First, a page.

Our 2011 Trail Bike of the Year winner hasn’t changed structurally for 2012 and spec changes aren’t extensive either. The Canyon Nerve XC 9.0 is still a well balanced, neatly executed, lightweight and efficient frameset, and loaded with kit that looks amazing value compared to shop bought bikes.
Ride & handling: Efficient, lightweight yet technically adept machine, and a bargain to boot
The Canyon is impeccably neutral in character. Enough stretch in the cockpit to use its low overall weight to devastating effect on the climbs. Enough width in the handlebar not to feel under-gunned when you’re arm wrestling a stubborn rooty or rocky wheel snatching section into submission. Stable enough in geometry terms to let it rip on fast loose descents or tackle steep technical trickle downs without worrying about jackknifing.
It doesn’t require extra turning room or overemphasised body language to get it round an uphill corner or keep it focused on the top of a short steep climb like slacker bikes do. There are no weak links in the structure of the suspension either. The shaped frame tubes and screw-through-axle fork are stiff enough to keep tracking accurate and stop any shimmy or twang when trying to rip the knobs off the tyres in corners. The only slight flex comes from the cockpit if you really wrestle with it, but its taut power delivery means you won’t be grinding for long before it gets into its stride.
Video: Canyon Nerve XC 9.0
The Fox RP2 shock gives a simple choice of added ProPedal low speed compression damping or not and there’s no obvious pedal or brake input you need to balance against with the setup or your riding style. It’s simply as composed and controlled as you could reasonably hope for a 120mm-travel bike whatever you’re slapping it through or sending it off, and even if you ask a bit too much it just thumps to its stops firmly rather than doing anything unpredictable.
Frame: Stiff, extremely well detailed, durable and very light 120mm travel chassis
With tapered head tube, semi-internal cable routing and post-mount-style brake mounts, the Nerve frame ticks most contemporary trail bike boxes. The hydroformed butted tubeset is as light as many carbon fibre chassis in the 120mm category. While the silver panelled version here is painted there’s a hard anodised black version for those with more functional aesthetic tastes.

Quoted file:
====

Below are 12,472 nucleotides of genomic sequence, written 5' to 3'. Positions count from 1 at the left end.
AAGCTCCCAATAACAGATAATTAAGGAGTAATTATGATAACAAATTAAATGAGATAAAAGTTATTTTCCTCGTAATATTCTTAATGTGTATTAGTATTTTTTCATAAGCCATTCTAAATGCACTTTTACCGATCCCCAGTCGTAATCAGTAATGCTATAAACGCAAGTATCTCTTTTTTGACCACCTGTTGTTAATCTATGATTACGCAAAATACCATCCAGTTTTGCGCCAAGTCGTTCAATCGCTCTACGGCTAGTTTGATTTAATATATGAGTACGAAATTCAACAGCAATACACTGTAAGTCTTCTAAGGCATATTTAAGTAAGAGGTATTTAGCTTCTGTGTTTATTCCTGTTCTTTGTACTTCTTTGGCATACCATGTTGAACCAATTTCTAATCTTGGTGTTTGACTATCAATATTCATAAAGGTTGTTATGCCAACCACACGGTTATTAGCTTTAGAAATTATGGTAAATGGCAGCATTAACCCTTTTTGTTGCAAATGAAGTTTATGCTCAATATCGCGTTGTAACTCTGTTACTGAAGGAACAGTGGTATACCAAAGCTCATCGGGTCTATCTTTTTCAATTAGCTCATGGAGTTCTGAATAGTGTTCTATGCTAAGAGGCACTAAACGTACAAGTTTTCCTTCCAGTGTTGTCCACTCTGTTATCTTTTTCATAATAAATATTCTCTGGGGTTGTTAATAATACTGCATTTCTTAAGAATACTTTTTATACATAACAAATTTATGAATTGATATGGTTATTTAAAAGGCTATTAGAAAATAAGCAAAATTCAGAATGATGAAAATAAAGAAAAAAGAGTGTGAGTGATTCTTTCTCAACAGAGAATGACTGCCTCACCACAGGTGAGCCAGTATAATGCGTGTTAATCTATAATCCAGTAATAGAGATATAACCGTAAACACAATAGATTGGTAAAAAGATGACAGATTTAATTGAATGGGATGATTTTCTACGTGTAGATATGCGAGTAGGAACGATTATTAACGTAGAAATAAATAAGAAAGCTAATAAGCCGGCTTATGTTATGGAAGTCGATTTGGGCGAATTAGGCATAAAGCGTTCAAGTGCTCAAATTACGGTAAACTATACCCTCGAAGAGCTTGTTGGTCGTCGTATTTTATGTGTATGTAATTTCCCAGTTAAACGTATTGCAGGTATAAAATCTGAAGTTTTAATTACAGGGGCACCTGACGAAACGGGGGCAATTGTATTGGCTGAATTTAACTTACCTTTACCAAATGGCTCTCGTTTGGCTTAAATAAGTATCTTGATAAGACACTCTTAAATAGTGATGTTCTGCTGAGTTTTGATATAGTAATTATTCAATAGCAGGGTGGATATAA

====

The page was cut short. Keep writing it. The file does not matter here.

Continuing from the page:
Having ridden the arse out of the 2011 version through a particularly brutal winter last year we know Canyon’s pivot bearings are impressively durable. The only slight issue that surfaced on forums after we reviewed last year's bike were some complaints about incorrect cable routing causing rub damage, but check your lines are set up right and there are protection patches at contact points and you should be fine.
After months of riding several Nerve XC bikes it’s the quality and attention to detail that shines through. Internal control routing with a patented crossed cable system to stop rattling. Radial pivot bearings, super-light yet stiff hydroformed frame. Very well balanced fast trail geometry and suspension character to match. In other words, way more than the usual generic frame used to offset a bonus component choice, but still punching way above its price on parts.
Equipment: Short circuiting shop buying means a phenomenal value kit selection
It’s important to underline just how good the frame is as otherwise the component spec would dominate initial impressions. Nothing else in the price range comes close to the complete suite of SRAM X0 stop-and-go gear the Canyon is carrying. The tapered-steerer Fox fork and generous length RP2 rear shock are benchmark dampers too. We rarely used the finer adjustments of the RP23 shock specced last year, so this year's downgraded unit isn't an issue on the trail.
DT Swiss wheels are light, tight and a benchmark for very smooth, long lived bearings; ideal rolling stock for a bike that’s as efficient and effective at racking up serious mileage as the Canyon is. Add the lightweight Ritchey cockpit kit and you’ve got an extremely light, performance orientated package. Canyon even throw in their road-bred VCLS seatpost to smooth our high frequency buzz on hardpack surfaces.
You can only buy Canyon bikes direct from the company's website, not in shops, but every test bike we’ve had has come impeccably set up, with a torque calibrated Allen key set for the final cockpit rebuild. If you prefer Shimano to SRAM then the Nerve XC 7.0 rolls out an almost complete set of Deore XT kit for £1,349 (€1,999). Meanwhile, the 9.0 SL is loaded with the featherlight shifting feel and outstanding durability of a full XTR groupset for ‘just‘ £2,529 (€2,999).
Canyon Nerve XC 9.0
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